Sunday, August 05, 2012
Dirty Tricks: the Chicago Way
From: Katie Biber, General Counsel
To: Interested Parties
Re: Obama For America Ohio Lawsuit
To View This Memo Online, Click Here: http://mi.tt/RGYRq0
On July 17, 2012, Obama for America and the Democratic National Committee filed suit against the Attorney General and Secretary of State of Ohio. In their lawsuit, the Obama campaign and the DNC argue it is “arbitrary” and unconstitutional to provide three extra days of early, in-person voting to military voters and their families. At least 20 times in their legal papers, they argue that there is no good reason to give special flexibility to military voters – and that this policy adopted by the Ohio legislature is so wrong it is unconstitutional.
We disagree with the basic premise that it is “arbitrary” and unconstitutional to give three extra days of in-person early voting to military voters and their families, and believe it is a dangerous and offensive argument for President Obama and the DNC to make. It is not only constitutional, but commendable that the Ohio legislature granted military voters and their families this accommodation. It is despicable for the Obama campaign to challenge Ohio’s lawful decision.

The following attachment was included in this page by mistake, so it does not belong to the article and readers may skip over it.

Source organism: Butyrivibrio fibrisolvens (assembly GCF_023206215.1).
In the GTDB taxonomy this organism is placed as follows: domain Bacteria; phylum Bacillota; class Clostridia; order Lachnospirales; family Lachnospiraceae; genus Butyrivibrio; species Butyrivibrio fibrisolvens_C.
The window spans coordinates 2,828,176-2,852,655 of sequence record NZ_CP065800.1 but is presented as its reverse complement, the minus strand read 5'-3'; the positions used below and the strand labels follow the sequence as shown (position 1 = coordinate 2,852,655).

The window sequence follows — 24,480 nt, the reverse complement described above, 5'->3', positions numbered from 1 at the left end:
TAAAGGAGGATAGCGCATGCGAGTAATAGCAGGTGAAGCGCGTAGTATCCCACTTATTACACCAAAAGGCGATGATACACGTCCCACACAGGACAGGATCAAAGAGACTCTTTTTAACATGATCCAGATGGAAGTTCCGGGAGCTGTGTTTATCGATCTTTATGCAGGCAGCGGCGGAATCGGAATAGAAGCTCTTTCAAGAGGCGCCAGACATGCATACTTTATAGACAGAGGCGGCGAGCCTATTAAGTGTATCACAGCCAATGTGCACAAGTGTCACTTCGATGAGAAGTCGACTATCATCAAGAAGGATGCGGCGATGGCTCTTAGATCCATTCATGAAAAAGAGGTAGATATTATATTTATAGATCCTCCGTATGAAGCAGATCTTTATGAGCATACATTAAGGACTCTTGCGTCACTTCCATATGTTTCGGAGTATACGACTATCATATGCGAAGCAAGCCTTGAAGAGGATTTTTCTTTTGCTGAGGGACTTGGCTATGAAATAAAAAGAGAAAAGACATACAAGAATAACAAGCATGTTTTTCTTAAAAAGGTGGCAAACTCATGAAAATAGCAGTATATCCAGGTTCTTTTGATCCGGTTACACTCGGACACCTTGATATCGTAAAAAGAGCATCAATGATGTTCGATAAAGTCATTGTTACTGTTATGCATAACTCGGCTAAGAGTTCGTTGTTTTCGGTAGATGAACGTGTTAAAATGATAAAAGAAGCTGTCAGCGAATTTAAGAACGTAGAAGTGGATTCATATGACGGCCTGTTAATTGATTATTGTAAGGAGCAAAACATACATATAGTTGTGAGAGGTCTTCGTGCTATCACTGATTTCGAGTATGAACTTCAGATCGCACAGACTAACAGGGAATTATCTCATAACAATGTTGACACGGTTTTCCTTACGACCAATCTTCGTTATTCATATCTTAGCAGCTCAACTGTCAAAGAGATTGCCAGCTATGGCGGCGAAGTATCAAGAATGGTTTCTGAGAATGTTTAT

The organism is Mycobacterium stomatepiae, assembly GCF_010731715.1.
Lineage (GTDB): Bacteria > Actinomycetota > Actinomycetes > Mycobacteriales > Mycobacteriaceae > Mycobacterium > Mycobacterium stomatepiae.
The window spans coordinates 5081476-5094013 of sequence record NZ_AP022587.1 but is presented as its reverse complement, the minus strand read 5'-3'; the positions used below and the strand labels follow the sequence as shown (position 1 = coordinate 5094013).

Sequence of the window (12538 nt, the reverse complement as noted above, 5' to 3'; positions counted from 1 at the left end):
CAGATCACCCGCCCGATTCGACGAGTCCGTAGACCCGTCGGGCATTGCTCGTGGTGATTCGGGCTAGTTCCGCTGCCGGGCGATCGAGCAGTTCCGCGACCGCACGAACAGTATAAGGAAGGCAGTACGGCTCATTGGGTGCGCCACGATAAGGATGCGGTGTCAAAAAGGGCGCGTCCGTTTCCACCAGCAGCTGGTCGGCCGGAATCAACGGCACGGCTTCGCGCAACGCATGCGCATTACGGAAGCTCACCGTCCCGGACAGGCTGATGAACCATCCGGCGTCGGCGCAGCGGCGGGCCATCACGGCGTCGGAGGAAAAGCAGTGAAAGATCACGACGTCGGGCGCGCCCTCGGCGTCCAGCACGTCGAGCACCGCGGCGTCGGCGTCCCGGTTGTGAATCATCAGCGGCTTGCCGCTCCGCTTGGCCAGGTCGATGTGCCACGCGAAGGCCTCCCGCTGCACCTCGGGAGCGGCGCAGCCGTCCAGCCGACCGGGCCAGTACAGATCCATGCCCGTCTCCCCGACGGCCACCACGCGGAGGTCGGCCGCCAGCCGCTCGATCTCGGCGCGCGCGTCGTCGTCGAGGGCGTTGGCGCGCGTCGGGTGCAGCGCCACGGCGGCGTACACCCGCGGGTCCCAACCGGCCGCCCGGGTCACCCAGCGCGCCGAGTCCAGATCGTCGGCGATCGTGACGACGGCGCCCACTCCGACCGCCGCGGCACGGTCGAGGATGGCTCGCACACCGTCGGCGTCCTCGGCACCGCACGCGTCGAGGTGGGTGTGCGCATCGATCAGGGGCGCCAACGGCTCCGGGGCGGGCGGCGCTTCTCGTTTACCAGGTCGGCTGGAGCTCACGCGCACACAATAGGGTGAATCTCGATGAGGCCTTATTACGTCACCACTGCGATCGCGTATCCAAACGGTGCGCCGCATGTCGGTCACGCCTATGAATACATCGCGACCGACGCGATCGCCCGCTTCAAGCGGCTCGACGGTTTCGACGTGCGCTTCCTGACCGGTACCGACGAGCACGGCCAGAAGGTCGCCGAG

But this lawsuit is not about us. Last week, respected military groups intervened in the Obama campaign’s lawsuit. They argue that it is absolutely constitutional to give military voters special flexibility in voting, and that it is offensive for the Commander-in-Chief’s political campaign to argue otherwise. They correctly point out that there is good reason to grant military voters special flexibility; members of the military—including those stationed here within the United States—are subject to restrictions, uncertainties, and risks that often make it more difficult for them to vote. We agree with these military groups.
The Obama campaign may not like the early voting policy that the Ohio legislature set. This does not mean the policy is unconstitutional, and it certainly does not mean that a federal court should be permitted to remake it.